Application Initialization: ‘com.vmware.vcloud.common.core’ 50% complete. Subsystem ‘com.vmware.vcloud.fabric.storage’ started
Application Initialization: ‘com.vmware.vcloud.common.core’ 54% complete. Subsystem ‘com.vmware.vcloud.fabric.compute’ started
Application Initialization: ‘com.vmware.vcloud.common.core’ 58% complete. Subsystem ‘com.vmware.vcloud.service-extensibility’ started
Application Initialization: ‘com.vmware.vcloud.common.core’ 62% complete. Subsystem ‘com.vmware.vcloud.backend-core’ started
Application Initialization: ‘com.vmware.vcloud.networking-server’ 80% complete. Subsystem ‘com.vmware.vcloud.backend-core’ started
Application Initialization: ‘com.vmware.vcloud.common.core’ 66% complete. Subsystem ‘com.vmware.vcloud.vapp-lifecycle’ started
Application Initialization: ‘com.vmware.vcloud.networking-server’ 100% complete. Subsystem ‘com.vmware.vcloud.networking-web’ started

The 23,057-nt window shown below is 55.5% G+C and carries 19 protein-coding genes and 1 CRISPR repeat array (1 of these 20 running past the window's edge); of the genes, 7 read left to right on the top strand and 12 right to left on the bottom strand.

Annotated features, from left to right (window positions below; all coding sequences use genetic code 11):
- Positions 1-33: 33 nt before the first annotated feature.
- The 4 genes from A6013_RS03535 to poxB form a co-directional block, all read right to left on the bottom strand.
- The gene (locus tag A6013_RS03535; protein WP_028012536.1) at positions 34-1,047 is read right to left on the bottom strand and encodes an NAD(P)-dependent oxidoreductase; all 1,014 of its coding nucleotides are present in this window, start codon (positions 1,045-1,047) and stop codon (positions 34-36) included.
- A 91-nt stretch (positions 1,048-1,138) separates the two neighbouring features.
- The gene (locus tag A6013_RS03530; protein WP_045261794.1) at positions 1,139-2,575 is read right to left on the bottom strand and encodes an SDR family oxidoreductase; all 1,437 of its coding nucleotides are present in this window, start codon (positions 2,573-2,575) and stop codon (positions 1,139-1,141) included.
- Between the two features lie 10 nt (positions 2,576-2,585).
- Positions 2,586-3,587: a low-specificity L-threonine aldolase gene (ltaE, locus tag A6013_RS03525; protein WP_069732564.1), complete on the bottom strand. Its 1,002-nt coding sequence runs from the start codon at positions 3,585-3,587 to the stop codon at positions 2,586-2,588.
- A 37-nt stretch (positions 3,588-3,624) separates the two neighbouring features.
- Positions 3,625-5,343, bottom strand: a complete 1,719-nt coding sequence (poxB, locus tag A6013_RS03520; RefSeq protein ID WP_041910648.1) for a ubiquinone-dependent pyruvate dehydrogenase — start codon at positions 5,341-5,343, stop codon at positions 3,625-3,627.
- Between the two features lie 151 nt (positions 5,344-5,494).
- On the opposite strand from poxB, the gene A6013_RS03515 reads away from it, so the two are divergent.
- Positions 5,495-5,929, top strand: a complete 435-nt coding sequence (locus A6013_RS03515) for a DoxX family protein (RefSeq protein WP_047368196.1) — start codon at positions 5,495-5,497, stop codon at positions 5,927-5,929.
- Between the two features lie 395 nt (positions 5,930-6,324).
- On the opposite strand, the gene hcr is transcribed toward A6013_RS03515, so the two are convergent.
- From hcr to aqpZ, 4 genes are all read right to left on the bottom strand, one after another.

Application Initialization: ‘com.vmware.vcloud.networking-server’ complete.
Application Initialization: ‘com.vmware.vcloud.common.core’ 70% complete. Subsystem ‘com.vmware.vcloud.content-library’ started
Application Initialization: ‘com.vmware.vcloud.common.core’ 75% complete. Subsystem ‘com.vmware.vcloud.presentation-api-impl’ started
Application Initialization: ‘com.vmware.vcloud.common.core’ 79% complete. Subsystem ‘com.vmware.vcloud.metrics-core’ started
Application Initialization: ‘com.vmware.vcloud.ui.h5cellapp’ 33% complete. Subsystem ‘com.vmware.vcloud.h5-webapp-provider’ started
Application Initialization: ‘com.vmware.vcloud.common.core’ 83% complete. Subsystem ‘com.vmware.vcloud.multi-site-core’ started
Application Initialization: ‘com.vmware.vcloud.common.core’ 87% complete. Subsystem ‘com.vmware.vcloud.multi-site-api’ started
Application Initialization: ‘com.vmware.vcloud.ui.h5cellapp’ 50% complete. Subsystem ‘com.vmware.vcloud.h5-webapp-tenant’ started